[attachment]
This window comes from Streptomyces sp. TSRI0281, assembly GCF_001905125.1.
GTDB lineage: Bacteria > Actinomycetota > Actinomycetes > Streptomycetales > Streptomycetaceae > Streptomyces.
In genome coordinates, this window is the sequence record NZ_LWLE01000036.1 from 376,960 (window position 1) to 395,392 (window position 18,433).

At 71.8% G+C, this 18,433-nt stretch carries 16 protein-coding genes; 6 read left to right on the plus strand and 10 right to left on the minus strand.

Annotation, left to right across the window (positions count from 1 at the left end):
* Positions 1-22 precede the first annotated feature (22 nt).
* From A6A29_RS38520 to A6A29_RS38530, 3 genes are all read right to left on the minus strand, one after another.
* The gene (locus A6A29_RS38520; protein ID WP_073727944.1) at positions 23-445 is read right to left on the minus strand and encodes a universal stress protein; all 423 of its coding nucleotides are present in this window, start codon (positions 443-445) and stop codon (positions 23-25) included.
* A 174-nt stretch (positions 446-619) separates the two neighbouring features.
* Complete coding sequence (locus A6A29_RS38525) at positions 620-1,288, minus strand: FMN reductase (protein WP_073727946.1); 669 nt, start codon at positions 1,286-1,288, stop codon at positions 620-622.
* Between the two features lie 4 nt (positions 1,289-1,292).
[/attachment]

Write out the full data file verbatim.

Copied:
This window comes from Streptomyces sp. TSRI0281, assembly GCF_001905125.1.
GTDB lineage: Bacteria > Actinomycetota > Actinomycetes > Streptomycetales > Streptomycetaceae > Streptomyces.
In genome coordinates, this window is the sequence record NZ_LWLE01000036.1 from 376,960 (window position 1) to 395,392 (window position 18,433).

At 71.8% G+C, this 18,433-nt stretch carries 16 protein-coding genes; 6 read left to right on the plus strand and 10 right to left on the minus strand.

Annotation, left to right across the window (positions count from 1 at the left end):
* Positions 1-22 precede the first annotated feature (22 nt).
* From A6A29_RS38520 to A6A29_RS38530, 3 genes are all read right to left on the minus strand, one after another.
* The gene (locus A6A29_RS38520; protein ID WP_073727944.1) at positions 23-445 is read right to left on the minus strand and encodes a universal stress protein; all 423 of its coding nucleotides are present in this window, start codon (positions 443-445) and stop codon (positions 23-25) included.
* A 174-nt stretch (positions 446-619) separates the two neighbouring features.
* Complete coding sequence (locus A6A29_RS38525) at positions 620-1,288, minus strand: FMN reductase (protein WP_073727946.1); 669 nt, start codon at positions 1,286-1,288, stop codon at positions 620-622.
* Between the two features lie 4 nt (positions 1,289-1,292).